In 2007, about 3 million American kids were reported to have a food allergy, but the number of kids with proven food allergies is actually closer to 2.1 million (the difference in numbers resulting chiefly from parental misdiagnosis) [source: National Center for Health Statistics, Stoppler]. While a lot of kids have allergies, they're usually not too serious; with that 2 million or so kids with allergies, there were fewer than 10,000 emergency-room visits for kids due to food allergies in 2006 [source: NCHS Press Room].
As far as parental misdiagnosis goes, often, food intolerance is mistaken for food allergy. It's an easy mistake to make, since both food intolerance and food allergy often share the same features. For instance, the symptoms of lactose intolerance and milk allergy, two different conditions, can be very similar. The primary (and consistent) difference between food intolerance and food allergy is that food intolerance doesn't prompt the immune system's release of IgE.
Allergic reactions to food share common traits with other allergic reactions: sneezing, wheezing and watery eyes, among others. Kids who have severe allergic reactions may break out in hives, have trouble breathing and require emergency medical care. As scary as this is, the overall number of children dying from food allergies is relatively low: about 150 a year. About 120 of these are caused by allergic reactions to peanuts, which are the food allergen most likely to cause anaphylaxis [source: Schwartz]. Many schools have banned peanut products outright.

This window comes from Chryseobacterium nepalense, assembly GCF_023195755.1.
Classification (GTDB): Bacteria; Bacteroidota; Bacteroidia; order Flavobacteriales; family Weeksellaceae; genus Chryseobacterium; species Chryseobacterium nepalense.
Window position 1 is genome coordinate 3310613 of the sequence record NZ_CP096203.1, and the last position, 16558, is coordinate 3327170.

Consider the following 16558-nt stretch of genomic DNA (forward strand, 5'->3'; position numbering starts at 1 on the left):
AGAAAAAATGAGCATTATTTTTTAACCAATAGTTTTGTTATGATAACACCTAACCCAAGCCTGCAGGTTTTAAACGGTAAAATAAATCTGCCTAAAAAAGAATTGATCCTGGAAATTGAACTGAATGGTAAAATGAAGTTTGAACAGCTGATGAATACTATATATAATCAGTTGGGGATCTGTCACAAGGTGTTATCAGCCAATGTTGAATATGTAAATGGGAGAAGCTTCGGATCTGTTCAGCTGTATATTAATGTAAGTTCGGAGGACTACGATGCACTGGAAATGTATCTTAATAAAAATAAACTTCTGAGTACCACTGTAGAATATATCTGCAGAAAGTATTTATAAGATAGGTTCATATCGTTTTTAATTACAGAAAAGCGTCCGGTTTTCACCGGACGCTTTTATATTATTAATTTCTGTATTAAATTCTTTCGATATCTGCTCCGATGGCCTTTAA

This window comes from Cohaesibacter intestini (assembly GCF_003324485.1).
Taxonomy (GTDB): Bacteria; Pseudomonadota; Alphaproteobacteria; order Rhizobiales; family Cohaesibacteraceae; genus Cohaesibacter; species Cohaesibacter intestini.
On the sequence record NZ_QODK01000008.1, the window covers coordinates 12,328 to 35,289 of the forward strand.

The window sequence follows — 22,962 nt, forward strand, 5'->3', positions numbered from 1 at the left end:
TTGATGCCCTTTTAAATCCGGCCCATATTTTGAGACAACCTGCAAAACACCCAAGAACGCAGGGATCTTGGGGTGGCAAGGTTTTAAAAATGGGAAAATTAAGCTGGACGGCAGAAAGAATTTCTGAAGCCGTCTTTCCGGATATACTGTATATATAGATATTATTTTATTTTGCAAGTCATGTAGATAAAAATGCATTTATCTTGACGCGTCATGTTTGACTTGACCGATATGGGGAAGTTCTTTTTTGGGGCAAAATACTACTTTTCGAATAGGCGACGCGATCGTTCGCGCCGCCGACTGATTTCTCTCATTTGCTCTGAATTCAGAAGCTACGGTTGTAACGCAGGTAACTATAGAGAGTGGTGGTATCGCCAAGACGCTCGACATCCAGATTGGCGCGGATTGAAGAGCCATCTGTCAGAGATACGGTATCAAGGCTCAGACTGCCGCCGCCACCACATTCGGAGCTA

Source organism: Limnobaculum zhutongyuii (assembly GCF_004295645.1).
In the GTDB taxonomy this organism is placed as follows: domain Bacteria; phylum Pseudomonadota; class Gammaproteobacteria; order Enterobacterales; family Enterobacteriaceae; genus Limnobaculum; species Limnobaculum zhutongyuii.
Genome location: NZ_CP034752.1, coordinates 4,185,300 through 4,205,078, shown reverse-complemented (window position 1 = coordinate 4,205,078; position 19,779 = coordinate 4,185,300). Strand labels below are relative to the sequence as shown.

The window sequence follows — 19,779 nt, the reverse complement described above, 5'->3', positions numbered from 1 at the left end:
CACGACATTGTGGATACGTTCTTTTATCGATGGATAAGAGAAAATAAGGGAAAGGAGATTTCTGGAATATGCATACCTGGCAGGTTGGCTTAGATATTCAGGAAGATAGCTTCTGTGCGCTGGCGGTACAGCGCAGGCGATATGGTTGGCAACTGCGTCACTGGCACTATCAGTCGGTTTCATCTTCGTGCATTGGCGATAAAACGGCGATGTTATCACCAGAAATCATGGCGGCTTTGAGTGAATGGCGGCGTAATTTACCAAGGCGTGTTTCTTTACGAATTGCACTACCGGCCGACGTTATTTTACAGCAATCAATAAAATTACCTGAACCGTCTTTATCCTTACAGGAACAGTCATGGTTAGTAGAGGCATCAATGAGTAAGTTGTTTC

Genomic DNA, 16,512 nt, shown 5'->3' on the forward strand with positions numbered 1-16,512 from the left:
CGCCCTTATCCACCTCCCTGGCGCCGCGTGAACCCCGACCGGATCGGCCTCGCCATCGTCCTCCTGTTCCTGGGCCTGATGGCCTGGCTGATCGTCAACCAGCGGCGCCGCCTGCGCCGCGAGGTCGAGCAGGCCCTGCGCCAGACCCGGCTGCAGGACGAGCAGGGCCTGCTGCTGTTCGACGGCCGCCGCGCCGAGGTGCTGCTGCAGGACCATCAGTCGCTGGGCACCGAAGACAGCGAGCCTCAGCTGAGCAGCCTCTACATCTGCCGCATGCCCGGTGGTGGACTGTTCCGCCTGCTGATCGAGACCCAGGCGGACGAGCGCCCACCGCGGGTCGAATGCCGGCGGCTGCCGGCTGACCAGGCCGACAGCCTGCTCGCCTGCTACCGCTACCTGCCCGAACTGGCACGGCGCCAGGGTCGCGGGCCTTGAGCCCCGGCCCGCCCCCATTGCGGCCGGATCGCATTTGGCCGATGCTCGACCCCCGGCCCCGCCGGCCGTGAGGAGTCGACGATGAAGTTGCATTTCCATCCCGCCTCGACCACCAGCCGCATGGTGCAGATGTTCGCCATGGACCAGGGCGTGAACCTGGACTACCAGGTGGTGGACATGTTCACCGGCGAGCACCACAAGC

Food allergies don't manifest on a child's first introduction to a food (though they often do on the child's first known introduction to the food). So while parents may hover over a small child the first time he or she consumes peanuts, it may be sometime down the road when the allergy presents itself. On the flip side, while some food allergies stick around for the duration of a person's lifetime, other times, they resolve themselves.
Children's food allergies can be frightening for child and parent alike, but proper diagnosis, allergy education and due diligence can lower both the risk and the worry associated with children's food allergies.
Next: Move over, Rover. No, seriously, get out.